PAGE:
High cholesterol link to altered metabolisms and child obesity

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Related tags: Nutrition

Overweight children could be eating their way into health problems
- no news there. But new evidence suggests that normal-weight
children with abnormally high cholesterol could be predisposed to
obesity in later childhood.

Overweight children could be eating their way into problems - no news there. But an increasing body of scientific literature suggests that obesity precedes the development of blood lipid disorders, such as abnormally high cholesterol, and that even in very young children, overweight or obesity can set off a cascade of early risk factors for cardiovascular disease.

A study published in a recent issue of the American Journal of Clinical Nutrition​ has found that normal-weight children may be hypercholesterolemic (abnormally high cholesterol), and that this condition predisposes young girls to the development of overweight and obesity later in childhood.

The Bogalusa Heart study, which examined the early natural history of cardiovascular disease in children and young adults, enrolled 58 children with hypercholesterolemia and 215 children with normal cholesterol levels when they were five to six years old, and followed them for the next six years.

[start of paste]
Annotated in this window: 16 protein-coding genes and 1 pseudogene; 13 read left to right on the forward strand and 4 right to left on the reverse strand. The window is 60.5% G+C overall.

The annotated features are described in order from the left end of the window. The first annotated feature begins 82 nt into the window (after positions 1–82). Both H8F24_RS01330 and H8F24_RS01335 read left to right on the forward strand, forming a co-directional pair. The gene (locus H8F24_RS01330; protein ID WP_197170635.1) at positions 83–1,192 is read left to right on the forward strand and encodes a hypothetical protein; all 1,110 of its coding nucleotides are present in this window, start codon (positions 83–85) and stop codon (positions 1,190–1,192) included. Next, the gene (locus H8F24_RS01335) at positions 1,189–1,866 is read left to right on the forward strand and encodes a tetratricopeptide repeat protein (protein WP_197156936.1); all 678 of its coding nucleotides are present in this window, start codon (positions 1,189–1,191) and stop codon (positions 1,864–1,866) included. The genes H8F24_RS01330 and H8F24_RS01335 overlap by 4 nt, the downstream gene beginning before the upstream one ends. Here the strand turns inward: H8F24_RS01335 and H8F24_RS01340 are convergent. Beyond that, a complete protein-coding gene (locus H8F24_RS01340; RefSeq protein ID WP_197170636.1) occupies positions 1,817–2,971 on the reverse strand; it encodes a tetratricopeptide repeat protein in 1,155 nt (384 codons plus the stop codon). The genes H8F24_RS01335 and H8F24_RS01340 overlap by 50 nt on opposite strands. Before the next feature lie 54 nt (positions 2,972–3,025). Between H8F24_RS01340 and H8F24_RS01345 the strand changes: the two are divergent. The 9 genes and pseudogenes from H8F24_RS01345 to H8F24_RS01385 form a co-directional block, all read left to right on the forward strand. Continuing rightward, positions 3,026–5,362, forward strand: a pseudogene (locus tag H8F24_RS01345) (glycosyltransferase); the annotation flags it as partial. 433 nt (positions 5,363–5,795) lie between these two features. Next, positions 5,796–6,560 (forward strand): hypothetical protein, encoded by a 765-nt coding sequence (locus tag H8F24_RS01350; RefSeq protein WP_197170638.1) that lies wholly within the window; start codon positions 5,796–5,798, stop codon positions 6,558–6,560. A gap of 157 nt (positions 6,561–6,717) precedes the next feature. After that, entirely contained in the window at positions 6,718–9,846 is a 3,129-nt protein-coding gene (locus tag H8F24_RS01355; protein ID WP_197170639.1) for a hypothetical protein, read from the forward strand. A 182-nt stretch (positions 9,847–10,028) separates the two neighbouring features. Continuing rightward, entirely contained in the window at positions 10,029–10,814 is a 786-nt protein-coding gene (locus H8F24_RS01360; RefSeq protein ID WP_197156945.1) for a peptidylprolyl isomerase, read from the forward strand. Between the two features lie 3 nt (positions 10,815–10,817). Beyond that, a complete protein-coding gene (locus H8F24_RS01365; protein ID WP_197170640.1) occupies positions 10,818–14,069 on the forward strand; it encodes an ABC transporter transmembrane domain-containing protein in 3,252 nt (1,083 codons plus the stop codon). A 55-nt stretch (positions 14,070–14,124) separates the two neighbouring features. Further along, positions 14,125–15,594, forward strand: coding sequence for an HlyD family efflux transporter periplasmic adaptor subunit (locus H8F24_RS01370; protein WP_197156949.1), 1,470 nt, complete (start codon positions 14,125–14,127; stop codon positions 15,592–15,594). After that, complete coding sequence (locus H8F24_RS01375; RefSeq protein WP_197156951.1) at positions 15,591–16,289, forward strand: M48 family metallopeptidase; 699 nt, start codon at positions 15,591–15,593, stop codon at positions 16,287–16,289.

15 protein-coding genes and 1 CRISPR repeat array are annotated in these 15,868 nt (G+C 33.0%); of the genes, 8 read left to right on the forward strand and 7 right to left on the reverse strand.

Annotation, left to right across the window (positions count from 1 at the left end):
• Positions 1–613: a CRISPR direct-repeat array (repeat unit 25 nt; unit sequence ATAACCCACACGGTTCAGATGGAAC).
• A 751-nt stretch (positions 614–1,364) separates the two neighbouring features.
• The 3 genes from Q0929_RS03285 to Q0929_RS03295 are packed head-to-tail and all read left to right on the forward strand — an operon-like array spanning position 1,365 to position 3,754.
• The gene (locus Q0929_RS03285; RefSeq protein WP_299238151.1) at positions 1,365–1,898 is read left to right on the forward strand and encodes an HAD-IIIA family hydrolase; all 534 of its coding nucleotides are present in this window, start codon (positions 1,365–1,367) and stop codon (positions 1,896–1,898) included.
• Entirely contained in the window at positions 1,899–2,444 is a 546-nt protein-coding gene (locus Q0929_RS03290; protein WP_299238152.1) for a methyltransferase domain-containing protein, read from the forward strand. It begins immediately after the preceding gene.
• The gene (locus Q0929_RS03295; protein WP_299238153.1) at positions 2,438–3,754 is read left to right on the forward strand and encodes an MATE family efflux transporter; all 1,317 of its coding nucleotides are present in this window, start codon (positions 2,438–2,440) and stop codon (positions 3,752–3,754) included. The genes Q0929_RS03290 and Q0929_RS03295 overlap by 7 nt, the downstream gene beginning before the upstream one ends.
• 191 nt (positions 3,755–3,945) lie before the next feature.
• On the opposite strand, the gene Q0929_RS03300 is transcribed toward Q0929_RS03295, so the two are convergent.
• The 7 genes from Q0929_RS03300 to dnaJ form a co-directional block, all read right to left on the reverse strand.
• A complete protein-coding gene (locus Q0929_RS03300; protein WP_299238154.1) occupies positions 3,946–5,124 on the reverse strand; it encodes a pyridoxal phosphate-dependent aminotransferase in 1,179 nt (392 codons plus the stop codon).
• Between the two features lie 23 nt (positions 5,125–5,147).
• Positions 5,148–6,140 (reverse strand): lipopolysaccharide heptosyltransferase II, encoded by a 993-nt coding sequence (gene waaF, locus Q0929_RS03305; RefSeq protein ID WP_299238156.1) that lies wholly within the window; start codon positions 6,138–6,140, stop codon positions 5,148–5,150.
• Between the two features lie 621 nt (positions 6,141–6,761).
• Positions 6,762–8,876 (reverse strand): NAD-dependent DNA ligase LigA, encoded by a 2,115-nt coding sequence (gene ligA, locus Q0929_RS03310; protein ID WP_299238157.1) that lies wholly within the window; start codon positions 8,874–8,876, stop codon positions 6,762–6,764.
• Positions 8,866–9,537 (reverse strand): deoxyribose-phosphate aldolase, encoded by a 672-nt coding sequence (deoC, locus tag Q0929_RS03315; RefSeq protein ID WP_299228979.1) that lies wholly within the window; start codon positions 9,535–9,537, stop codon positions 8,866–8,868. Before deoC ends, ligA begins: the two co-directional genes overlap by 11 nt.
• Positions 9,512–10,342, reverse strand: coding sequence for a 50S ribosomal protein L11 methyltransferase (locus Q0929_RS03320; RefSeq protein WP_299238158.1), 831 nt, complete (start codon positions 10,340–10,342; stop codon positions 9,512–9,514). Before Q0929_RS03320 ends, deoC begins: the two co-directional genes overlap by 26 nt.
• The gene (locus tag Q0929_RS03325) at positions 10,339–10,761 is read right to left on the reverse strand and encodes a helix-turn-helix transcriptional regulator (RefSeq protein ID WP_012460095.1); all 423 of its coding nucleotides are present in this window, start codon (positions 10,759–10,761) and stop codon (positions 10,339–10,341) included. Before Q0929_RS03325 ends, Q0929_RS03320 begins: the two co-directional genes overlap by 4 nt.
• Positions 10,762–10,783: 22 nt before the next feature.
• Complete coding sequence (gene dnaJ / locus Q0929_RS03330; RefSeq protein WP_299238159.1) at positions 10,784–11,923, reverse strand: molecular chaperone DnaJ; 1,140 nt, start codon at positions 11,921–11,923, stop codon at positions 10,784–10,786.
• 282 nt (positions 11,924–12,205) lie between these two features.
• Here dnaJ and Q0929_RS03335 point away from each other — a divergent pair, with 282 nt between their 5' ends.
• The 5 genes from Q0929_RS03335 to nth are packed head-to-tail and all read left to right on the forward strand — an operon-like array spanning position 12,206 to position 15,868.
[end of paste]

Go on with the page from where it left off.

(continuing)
The group was equally divided between girls and boys, and 41 per cent of the children were black. None of the children were obese at the start of the study.

The only difference between the two groups other than cholesterol levels was that the non-hypercholesterolemic children were significantly taller than the hypercholesterolemic children.

In the following years, the hypercholesterolemic girls' body mass indexes (BMI) increased at a greater rate than the non-hypercholesterolemic girls', and by age 11-12 years, 45.2 per cent of the hypercholesterolemic girls were overweight or obese, in comparison to 21.6 per cent of the non-hypercholesterolemic girls. This effect was independent of race. In the same age range for boys, BMIs were no different for hypercholesterolemic and non-hypercholesterolemic subjects.

Although the relationship between hypercholesterolemia and weight gain is unclear, the authors propose that abnormally high cholesterol may be a marker of an altered metabolism, which later results in excess adiposity. When the result is obesity, blood lipid disorders can become exacerbated, and blood pressure and insulin concentrations may increase.

Full findings are published in the American Journal of Clinical Nutrition​, 2002;76:730-5.

Related topics: Research

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